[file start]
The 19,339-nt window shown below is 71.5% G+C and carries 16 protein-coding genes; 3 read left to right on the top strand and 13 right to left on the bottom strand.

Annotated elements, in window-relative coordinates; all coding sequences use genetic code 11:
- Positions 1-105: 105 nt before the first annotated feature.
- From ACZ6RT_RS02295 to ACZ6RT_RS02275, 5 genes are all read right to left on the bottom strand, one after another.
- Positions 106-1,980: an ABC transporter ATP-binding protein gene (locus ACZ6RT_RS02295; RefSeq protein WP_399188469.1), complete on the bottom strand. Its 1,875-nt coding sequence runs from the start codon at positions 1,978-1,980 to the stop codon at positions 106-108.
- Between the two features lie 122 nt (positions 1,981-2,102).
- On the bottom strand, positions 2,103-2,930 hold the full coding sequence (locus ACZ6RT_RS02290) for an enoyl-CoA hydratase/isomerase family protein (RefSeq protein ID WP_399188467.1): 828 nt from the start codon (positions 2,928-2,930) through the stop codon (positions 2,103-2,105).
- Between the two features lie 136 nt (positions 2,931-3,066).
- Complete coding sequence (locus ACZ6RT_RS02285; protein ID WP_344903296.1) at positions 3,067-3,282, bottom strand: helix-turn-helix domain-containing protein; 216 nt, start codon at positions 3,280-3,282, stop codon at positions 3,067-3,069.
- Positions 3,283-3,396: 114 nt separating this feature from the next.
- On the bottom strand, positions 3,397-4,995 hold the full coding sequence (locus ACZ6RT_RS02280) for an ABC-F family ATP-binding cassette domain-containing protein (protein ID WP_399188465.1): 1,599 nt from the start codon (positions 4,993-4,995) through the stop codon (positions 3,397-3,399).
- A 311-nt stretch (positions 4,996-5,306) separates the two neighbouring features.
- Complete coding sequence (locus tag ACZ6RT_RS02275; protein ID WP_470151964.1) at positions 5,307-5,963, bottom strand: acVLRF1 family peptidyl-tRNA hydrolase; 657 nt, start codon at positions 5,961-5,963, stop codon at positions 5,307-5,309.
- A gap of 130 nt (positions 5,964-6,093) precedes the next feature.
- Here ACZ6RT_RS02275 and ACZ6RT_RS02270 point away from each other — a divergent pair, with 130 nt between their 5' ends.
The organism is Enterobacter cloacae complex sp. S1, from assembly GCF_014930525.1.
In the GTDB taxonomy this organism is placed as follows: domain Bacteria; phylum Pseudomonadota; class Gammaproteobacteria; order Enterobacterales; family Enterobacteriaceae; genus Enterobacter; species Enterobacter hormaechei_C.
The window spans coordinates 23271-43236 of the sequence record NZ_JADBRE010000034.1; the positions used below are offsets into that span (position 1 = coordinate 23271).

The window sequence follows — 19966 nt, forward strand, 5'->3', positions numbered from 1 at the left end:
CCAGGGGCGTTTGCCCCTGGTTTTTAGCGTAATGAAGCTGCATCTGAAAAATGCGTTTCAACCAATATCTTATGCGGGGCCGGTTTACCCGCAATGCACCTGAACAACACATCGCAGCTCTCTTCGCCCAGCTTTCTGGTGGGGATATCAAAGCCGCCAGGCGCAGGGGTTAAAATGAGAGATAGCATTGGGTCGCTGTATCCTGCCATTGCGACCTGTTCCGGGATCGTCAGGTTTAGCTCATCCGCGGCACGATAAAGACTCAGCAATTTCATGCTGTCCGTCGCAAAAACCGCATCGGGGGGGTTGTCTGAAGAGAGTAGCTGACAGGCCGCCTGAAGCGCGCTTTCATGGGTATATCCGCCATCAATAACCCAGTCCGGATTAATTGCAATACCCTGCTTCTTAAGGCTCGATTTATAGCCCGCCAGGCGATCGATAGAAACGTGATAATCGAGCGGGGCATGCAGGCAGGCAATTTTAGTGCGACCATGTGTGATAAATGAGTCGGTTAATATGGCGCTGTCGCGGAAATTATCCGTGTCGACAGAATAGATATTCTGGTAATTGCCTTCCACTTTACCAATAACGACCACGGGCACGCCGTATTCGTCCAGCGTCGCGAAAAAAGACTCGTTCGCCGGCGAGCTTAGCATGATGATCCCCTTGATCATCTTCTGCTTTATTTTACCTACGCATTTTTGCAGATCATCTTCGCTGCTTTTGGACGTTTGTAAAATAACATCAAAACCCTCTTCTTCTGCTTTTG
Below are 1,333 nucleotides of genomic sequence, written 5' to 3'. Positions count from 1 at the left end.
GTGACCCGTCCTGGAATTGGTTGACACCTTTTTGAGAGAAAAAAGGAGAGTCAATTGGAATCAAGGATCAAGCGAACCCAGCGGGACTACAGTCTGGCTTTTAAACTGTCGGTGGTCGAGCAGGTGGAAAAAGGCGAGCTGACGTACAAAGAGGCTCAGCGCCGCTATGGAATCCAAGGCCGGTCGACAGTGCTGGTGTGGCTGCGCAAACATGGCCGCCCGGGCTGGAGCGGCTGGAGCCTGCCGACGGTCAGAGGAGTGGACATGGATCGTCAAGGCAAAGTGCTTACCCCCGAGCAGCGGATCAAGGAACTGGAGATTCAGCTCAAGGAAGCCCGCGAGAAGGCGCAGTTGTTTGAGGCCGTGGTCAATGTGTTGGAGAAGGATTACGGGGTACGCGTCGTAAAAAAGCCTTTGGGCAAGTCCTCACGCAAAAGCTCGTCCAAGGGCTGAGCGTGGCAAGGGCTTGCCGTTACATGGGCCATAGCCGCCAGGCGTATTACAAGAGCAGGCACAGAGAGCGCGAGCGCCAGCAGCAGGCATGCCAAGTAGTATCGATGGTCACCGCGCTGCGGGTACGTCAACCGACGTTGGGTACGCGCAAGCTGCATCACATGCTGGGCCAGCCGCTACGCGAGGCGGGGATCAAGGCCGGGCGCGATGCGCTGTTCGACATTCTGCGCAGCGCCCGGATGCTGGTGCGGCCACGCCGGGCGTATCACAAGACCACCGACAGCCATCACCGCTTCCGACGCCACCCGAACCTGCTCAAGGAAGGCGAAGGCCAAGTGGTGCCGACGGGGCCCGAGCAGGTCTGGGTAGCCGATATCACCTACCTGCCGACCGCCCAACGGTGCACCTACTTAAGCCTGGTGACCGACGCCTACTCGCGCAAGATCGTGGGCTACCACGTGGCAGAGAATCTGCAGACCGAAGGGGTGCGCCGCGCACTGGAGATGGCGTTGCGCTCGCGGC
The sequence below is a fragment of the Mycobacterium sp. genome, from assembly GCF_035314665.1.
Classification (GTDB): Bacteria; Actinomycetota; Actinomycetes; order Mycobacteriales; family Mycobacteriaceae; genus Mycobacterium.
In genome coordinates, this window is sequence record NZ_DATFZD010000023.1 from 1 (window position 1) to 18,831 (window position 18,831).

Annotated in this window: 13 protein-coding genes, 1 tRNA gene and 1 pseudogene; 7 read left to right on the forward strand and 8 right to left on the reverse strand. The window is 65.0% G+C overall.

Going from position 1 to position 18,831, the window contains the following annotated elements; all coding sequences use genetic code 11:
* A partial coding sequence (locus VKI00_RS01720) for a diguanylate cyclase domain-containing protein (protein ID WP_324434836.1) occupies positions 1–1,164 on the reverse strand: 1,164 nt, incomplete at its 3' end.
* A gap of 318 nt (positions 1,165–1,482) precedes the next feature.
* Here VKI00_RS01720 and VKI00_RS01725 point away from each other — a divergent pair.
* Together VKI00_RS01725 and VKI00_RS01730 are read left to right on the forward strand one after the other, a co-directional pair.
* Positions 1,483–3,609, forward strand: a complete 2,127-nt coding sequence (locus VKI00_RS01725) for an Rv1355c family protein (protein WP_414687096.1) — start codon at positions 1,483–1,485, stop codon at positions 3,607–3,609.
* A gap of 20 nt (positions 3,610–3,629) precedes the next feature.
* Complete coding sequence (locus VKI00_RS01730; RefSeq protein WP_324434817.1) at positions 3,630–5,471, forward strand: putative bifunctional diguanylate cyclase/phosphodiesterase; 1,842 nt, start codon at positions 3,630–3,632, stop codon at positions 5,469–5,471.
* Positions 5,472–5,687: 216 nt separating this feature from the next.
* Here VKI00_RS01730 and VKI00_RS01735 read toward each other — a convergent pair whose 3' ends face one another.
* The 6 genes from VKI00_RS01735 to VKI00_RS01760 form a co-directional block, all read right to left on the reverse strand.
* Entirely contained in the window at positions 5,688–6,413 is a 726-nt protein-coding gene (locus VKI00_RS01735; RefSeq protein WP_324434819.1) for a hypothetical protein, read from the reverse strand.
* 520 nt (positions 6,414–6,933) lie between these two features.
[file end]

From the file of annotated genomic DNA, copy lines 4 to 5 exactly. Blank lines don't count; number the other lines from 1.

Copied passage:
- From ACZ6RT_RS02295 to ACZ6RT_RS02275, 5 genes are all read right to left on the bottom strand, one after another.
- Positions 106-1,980: an ABC transporter ATP-binding protein gene (locus ACZ6RT_RS02295; RefSeq protein WP_399188469.1), complete on the bottom strand. Its 1,875-nt coding sequence runs from the start codon at positions 1,978-1,980 to the stop codon at positions 106-108.